A little explanation:
ESA is the Episcopal School of Acadiana: a small, private school that tranquilly rests beneath the shade of live oaks amidst sugar cane fields in Cade, Louisiana. It currently consists of a lower, middle, and upper school.
The Bus belongs to the ESA Outing Club, an organization that takes students on a variety of outdoorsy adventures, including canoeing, kayaking, biking, hiking, and sometimes, when all things go wrong, gas station hopping. These range from weekend trips to nearby states to epic month long summer trips out west. The club is run by dad, thus him taking the bus.
Dad aka Mr. Tutwiler aka Cabell is the head of the English department and has been teaching at the school almost since its inception in 1979. Some of the basic facts about him, which all students know, which may or may not be true: He loves moon pies and RC Cola (HELLO FIRST ENDORSEMENTS!), once shot his television, and quite often dresses in drag for Halloween.
The BUS or bad news bears: I'm not entirely sure when the Outing Club got its grimy hands on this bus, but over the years there have been many transformations. However, I'll merely try to explain the bus as it exists today. The interior consists of three segments.
1) The front section still somewhat resembles a typical school bus with seats and a floor and a place for the driver. These seats only go about three rows deep. From this point to the back of the bus, all the seats have been removed.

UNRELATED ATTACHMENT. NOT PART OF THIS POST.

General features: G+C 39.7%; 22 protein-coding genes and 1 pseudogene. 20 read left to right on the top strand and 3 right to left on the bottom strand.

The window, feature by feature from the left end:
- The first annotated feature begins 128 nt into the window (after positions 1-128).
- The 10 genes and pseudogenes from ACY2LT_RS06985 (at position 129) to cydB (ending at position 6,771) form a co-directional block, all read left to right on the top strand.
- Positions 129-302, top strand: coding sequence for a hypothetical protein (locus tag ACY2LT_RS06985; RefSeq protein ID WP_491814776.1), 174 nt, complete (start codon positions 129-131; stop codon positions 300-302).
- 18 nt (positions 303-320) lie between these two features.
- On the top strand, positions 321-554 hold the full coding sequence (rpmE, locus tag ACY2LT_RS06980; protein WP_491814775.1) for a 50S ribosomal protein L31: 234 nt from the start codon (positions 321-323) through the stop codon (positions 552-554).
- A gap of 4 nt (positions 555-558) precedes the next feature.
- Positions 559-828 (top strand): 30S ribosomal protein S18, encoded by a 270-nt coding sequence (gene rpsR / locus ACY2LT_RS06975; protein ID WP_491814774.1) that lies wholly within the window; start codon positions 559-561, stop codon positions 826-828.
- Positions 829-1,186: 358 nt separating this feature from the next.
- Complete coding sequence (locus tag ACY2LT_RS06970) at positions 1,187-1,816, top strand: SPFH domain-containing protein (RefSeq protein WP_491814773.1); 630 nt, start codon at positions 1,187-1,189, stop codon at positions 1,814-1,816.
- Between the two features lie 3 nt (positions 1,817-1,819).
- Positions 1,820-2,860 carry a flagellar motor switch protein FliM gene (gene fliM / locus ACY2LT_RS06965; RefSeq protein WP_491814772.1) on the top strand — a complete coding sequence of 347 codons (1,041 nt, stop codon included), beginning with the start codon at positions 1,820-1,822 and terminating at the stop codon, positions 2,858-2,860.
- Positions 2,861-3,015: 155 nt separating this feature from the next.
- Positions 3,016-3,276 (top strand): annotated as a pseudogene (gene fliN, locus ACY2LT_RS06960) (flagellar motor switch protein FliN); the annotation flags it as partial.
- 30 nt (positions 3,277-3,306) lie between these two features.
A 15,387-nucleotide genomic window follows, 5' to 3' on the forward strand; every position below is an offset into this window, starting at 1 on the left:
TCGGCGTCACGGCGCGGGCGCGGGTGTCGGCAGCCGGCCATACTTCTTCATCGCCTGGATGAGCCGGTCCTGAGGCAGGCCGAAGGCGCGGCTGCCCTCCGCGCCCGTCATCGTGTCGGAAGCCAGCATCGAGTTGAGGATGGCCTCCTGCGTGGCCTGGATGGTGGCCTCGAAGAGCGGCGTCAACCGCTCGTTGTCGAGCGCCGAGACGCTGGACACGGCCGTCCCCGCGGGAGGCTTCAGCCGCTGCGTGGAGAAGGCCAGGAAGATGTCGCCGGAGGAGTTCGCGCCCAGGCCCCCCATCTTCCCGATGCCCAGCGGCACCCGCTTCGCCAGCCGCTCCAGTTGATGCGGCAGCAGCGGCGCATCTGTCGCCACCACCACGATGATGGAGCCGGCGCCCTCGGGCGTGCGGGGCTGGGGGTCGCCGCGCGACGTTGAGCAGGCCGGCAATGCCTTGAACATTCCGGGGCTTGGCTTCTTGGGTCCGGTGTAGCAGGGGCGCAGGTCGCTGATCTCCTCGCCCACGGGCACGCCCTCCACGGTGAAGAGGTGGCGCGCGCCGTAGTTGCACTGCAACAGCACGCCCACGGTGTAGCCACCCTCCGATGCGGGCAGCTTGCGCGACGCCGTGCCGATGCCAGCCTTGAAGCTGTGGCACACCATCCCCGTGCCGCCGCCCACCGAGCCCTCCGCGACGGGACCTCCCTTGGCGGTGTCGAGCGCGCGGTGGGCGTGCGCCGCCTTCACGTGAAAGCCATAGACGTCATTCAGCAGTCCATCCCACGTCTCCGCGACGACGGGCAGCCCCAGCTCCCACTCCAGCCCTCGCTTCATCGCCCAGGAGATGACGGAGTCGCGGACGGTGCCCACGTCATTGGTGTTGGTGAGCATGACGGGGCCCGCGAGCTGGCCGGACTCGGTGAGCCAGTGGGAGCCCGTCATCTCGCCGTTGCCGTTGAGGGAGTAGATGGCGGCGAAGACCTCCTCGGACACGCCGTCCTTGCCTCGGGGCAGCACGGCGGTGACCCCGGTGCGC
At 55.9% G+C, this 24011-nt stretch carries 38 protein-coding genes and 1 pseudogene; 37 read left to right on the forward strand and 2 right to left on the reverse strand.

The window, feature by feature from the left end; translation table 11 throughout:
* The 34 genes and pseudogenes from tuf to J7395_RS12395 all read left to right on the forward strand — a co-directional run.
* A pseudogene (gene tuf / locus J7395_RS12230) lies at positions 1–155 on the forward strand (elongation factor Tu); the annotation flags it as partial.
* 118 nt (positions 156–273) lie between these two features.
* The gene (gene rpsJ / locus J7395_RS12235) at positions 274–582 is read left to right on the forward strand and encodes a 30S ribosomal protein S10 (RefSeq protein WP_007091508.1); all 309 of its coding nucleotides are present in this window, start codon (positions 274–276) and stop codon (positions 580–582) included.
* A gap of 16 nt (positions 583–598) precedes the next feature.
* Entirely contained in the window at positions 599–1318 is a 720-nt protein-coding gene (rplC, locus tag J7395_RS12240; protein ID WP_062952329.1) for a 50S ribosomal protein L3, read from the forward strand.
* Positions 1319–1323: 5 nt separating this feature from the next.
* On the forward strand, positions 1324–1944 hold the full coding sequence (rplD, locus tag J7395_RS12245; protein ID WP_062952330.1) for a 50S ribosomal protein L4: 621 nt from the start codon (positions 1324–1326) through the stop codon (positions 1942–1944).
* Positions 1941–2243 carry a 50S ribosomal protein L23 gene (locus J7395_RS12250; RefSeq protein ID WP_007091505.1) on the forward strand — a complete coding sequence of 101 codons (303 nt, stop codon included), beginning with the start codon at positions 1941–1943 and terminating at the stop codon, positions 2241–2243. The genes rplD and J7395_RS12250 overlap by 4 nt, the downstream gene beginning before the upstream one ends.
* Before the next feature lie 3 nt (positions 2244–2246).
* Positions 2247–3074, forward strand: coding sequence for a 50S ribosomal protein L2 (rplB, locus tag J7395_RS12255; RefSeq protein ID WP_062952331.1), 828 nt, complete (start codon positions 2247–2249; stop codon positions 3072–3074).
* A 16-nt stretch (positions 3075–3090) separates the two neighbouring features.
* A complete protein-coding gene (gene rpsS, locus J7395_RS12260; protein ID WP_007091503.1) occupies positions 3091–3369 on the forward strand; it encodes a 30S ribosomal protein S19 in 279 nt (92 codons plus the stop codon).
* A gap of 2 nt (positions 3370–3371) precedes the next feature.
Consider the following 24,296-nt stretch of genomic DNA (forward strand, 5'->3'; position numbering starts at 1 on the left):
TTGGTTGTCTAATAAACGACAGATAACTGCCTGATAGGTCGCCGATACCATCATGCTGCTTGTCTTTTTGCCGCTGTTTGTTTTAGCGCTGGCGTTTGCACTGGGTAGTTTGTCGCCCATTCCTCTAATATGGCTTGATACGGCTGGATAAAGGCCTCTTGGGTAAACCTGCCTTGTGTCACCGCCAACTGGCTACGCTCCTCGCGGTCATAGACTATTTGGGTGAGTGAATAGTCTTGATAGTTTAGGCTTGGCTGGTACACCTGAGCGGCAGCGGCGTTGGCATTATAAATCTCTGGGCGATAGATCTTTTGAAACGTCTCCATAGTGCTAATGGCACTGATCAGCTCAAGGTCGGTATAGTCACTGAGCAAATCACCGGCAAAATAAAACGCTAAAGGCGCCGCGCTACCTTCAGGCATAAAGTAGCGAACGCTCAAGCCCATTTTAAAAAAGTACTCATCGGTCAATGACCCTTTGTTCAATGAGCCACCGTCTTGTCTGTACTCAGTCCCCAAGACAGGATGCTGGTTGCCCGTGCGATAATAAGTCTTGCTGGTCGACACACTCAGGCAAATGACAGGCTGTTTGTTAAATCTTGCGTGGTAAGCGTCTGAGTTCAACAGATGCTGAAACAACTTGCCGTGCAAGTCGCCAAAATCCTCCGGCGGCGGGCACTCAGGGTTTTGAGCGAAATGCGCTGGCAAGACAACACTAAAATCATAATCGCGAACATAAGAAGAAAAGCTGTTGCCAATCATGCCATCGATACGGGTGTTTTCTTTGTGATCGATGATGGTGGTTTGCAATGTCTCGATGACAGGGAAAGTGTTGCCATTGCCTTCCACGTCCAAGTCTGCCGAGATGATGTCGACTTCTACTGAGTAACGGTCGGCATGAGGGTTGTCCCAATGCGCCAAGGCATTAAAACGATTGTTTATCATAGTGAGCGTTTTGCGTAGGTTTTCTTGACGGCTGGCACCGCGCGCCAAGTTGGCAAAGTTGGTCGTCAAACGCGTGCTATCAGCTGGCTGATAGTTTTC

2) The middle is an open area that is good for setting up a social seating zone with camping chairs, ice chests, and sofa cushions taken from unsuspecting parents. Here students can adequately play cards and make lunches.
3) The back is for storage and napping or prostrate reading. Some genius of engineering rigged up a wooden loft for these dual purposes. Below, the bus can be loaded from the back with all the gear necessary for the trip. Above, the wood is padded with gym mats and old moldy pillows for the passengers who lie at about window level.
Throughout, the bus is decorated with paintings by students, book shelves, and whatever other found objects that the members have decided are fitting.
Exterior: the top of the bus has been outfitted with a custom roof rack than can hold the major equipment that goes along on these trips, often canoes and rafts. The sides of the bus are painted as well (I see hand prints and western vistas when I close my eyes). Above all, the pride and joy of this bus is the cow skull strapped to the front grill.
For next time, a tale of bus function..........